Along with the upside of world-class wineries, a robust cuisine culture and Sonoma’s location at the birthplace of the Bear Republic, Valley residents have learned to live with the downside: They’re riding along a strike slip fault zone of two of the planet’s major plates that are moving in opposite directions.
And sometimes, like early last Sunday morning, those plates rasp and heave in a seismic shift that leaves property damaged, power lines down and nerves rattled – or worse.
But don’t think that Sunday’s 6.0 (or 6.1) earthquake in Napa in some way inoculated us against another one. That’s the message that Tom Brocher, the director of the USGS Earthquake Science Center, has for Sonoma residents. The opposite, in fact, is the more likely scenario.
There have been three other significant earthquakes in the area, dating back to the so-called San Francisco Earthquake of April 18, 1906 – estimated at about 7.7 on the “moment magnitude scale” that geologists now use to replace the similar Richter scale. Other notable events that have shaken the county include a pair of Oct. 2, 1969, earthquakes just north of Santa Rosa, that measured about 5.7, and the Oct. 17, 1989, Loma Prieta quake (often remembered as the “World Series Earthquake”) of 6.9 MMS.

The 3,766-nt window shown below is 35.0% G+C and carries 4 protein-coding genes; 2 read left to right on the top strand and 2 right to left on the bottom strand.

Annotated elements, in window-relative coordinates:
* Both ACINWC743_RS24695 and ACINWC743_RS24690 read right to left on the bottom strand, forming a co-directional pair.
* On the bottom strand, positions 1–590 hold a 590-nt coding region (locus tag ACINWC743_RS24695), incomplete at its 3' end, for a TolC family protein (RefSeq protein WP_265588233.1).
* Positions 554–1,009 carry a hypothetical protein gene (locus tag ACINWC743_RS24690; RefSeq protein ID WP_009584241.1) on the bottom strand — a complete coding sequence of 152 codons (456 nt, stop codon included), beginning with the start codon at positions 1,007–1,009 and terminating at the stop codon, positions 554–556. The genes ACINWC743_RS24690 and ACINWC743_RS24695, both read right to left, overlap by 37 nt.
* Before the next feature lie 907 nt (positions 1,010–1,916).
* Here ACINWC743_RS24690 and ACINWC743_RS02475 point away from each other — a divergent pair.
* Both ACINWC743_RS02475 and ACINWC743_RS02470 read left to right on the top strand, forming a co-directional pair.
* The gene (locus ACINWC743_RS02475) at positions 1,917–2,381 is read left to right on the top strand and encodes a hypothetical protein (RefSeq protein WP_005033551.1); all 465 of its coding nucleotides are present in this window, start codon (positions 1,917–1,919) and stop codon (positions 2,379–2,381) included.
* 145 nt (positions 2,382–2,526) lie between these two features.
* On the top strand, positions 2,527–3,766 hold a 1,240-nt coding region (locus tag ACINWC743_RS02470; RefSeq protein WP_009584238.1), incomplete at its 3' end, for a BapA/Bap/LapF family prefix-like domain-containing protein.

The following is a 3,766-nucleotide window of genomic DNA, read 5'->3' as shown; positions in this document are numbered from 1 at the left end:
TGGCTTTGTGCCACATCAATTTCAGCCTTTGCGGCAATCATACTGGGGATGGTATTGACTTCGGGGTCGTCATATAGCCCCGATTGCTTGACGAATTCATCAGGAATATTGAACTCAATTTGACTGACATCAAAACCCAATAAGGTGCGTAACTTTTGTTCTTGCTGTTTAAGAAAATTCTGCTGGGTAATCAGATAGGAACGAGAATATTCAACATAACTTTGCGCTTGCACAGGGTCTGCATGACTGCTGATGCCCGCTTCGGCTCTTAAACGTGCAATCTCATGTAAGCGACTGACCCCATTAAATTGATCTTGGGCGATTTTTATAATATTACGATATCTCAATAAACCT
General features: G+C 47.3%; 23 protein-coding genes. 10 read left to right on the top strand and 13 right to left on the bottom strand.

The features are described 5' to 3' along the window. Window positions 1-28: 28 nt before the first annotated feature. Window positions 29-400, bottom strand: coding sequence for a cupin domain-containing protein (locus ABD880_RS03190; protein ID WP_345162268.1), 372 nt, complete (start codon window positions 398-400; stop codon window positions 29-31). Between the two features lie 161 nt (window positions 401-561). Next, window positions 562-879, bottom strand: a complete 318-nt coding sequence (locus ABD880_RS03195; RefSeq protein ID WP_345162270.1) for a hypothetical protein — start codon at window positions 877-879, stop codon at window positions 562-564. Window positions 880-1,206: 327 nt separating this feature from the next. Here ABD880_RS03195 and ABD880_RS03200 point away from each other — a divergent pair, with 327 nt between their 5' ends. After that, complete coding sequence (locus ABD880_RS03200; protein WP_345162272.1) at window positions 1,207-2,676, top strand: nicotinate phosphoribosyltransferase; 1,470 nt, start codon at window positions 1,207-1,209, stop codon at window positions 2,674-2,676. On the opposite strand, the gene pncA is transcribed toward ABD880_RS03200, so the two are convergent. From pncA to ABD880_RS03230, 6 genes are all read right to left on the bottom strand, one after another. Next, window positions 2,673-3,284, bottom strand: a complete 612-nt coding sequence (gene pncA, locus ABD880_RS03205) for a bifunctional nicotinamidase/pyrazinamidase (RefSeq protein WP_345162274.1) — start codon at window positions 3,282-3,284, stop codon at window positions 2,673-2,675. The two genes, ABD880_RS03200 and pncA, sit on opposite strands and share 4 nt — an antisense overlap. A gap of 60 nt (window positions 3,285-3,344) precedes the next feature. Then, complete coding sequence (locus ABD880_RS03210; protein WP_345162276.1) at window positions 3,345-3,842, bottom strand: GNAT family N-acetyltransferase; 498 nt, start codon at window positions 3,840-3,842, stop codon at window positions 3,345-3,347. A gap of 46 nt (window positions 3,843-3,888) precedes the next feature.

While the 1989 quake did very little damage locally, the 1906 quake had an even larger destructive impact on Santa Rosa than it did on San Francisco. Many buildings were damaged in the City by the Bay during that quake, but it was the resultant fire that turned the event into a disaster.
In Sonoma County, structural damage was proportionately even greater. A 2005 United States Geological Survey study determined that, in 1906 “the highest ground shaking intensity occurred in and around Santa Rosa, which was more than 20 miles from the rupture zone.” The quake essentially destroyed the downtown area, electricity was cut off for six days, and gas for even longer, and at least 50 people were killed.
For Sonoma Valley residents, the experience was “an awful ordeal,” according to a Sonoma Index Tribute article headlined, “Fearful Visitation of Earthquake,” on the front page of the April 21, 1906, edition.
“The sleeping inhabitants of this valley were ruthlessly awakened to find the earth in the throes of a mighty earthquake which lasted fully one minute. Buildings cracked and partially collapsed, chimneys toppled and roofs fell in. There were the sound of falling glass and the cries of the panic stricken as they rushed pell-mell from their homes to the streets.”
Local destruction in the Valley was primarily to buildings and, according to reporting, no one was killed or notably injured. Several stone buildings suffered collapsed walls, the high school was rendered unfit for use, all the drugs were thrown off the shelves of L.S. Simmons pharmacy and “not a chimney in town is standing,” read the coverage.
It was over 60 years before the next earthquake of significance struck the region, and once again Santa Rosa’s downtown bore the brunt of local damages. The twin Oct. 2 1969, temblors – spaced less than 90 minutes apart – again brought down chimneys and crumbled many older buildings, buckled sidewalks and ruptured underground pipes. In fact, 49 structures, almost exactly half of the 99 damaged buildings in Santa Rosa, were in the downtown area, many of them in the vicinity of Courthouse Square.